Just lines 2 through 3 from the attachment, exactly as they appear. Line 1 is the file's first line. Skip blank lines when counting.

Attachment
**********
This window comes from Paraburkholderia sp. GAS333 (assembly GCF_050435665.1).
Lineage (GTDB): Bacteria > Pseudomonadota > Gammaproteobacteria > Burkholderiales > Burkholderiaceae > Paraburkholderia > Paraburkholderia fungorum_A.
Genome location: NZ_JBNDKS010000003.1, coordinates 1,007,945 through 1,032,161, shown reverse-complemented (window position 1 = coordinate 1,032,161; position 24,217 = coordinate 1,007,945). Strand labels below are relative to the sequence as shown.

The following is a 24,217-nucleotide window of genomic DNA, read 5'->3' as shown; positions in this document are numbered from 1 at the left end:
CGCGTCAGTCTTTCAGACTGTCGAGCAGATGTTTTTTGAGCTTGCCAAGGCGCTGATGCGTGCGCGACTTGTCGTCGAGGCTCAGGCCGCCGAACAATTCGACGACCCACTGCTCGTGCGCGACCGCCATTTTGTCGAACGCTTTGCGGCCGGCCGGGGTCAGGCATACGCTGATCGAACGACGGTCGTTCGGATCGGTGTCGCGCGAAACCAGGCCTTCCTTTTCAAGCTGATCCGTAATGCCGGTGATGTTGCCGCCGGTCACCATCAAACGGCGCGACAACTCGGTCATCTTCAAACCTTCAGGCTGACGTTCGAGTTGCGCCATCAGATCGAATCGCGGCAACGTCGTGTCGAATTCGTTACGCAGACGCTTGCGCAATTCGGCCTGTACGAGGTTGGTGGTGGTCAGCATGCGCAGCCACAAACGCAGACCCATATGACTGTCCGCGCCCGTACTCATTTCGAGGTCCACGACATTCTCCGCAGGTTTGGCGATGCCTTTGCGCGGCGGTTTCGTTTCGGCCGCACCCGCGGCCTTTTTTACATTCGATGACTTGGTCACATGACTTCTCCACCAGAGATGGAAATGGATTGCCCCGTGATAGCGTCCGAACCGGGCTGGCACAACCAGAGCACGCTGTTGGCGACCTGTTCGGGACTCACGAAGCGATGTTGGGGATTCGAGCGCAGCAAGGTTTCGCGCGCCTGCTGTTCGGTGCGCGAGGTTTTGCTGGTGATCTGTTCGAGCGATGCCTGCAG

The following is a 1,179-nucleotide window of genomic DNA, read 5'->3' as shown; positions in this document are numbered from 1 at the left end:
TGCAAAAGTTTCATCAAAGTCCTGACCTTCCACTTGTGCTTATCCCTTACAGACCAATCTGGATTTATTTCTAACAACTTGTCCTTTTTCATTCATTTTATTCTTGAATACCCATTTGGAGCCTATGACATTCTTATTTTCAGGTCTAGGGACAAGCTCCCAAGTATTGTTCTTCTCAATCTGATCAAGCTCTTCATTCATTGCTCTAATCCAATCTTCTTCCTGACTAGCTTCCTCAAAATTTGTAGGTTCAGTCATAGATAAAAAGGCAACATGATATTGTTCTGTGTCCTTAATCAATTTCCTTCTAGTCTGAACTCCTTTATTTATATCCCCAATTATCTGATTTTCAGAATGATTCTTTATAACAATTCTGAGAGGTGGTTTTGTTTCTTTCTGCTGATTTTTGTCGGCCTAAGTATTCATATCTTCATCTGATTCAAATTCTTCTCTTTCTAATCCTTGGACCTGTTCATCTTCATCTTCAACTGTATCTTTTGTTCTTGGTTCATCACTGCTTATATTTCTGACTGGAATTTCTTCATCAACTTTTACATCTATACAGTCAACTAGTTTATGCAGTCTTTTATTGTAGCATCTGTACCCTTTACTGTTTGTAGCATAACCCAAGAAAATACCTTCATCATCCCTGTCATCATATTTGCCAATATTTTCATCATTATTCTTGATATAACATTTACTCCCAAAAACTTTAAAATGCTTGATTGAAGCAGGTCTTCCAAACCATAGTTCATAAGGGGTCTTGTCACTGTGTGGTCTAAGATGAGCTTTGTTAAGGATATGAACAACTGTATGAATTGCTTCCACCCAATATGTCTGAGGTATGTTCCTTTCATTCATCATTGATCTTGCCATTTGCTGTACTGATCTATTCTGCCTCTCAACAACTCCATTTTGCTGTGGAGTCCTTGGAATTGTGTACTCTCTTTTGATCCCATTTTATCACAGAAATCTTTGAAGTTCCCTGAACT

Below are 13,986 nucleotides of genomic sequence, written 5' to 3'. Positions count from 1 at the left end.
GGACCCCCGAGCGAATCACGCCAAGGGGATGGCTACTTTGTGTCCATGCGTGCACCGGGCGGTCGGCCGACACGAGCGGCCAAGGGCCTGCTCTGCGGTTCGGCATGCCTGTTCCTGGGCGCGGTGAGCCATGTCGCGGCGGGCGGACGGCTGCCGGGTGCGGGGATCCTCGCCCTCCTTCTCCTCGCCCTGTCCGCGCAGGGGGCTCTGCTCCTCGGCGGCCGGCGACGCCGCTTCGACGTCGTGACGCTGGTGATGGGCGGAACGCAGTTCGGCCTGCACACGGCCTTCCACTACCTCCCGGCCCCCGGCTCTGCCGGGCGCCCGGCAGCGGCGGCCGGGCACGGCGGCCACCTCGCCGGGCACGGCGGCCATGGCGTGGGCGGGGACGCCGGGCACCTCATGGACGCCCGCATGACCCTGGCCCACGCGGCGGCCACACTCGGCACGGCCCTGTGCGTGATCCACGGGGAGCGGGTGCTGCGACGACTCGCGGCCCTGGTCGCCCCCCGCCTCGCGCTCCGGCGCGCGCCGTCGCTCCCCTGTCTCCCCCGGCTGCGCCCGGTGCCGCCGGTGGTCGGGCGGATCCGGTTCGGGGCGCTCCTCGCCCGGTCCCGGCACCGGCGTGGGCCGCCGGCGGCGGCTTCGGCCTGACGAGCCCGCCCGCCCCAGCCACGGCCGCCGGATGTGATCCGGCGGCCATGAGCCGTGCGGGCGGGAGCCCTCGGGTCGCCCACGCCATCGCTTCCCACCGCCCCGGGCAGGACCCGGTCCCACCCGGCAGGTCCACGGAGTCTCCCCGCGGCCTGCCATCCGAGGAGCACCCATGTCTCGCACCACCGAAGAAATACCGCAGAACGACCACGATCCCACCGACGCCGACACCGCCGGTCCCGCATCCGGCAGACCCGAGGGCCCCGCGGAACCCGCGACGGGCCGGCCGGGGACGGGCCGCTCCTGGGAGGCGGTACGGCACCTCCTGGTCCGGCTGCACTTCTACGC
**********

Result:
Lineage (GTDB): Bacteria > Pseudomonadota > Gammaproteobacteria > Burkholderiales > Burkholderiaceae > Paraburkholderia > Paraburkholderia fungorum_A.
Genome location: NZ_JBNDKS010000003.1, coordinates 1,007,945 through 1,032,161, shown reverse-complemented (window position 1 = coordinate 1,032,161; position 24,217 = coordinate 1,007,945). Strand labels below are relative to the sequence as shown.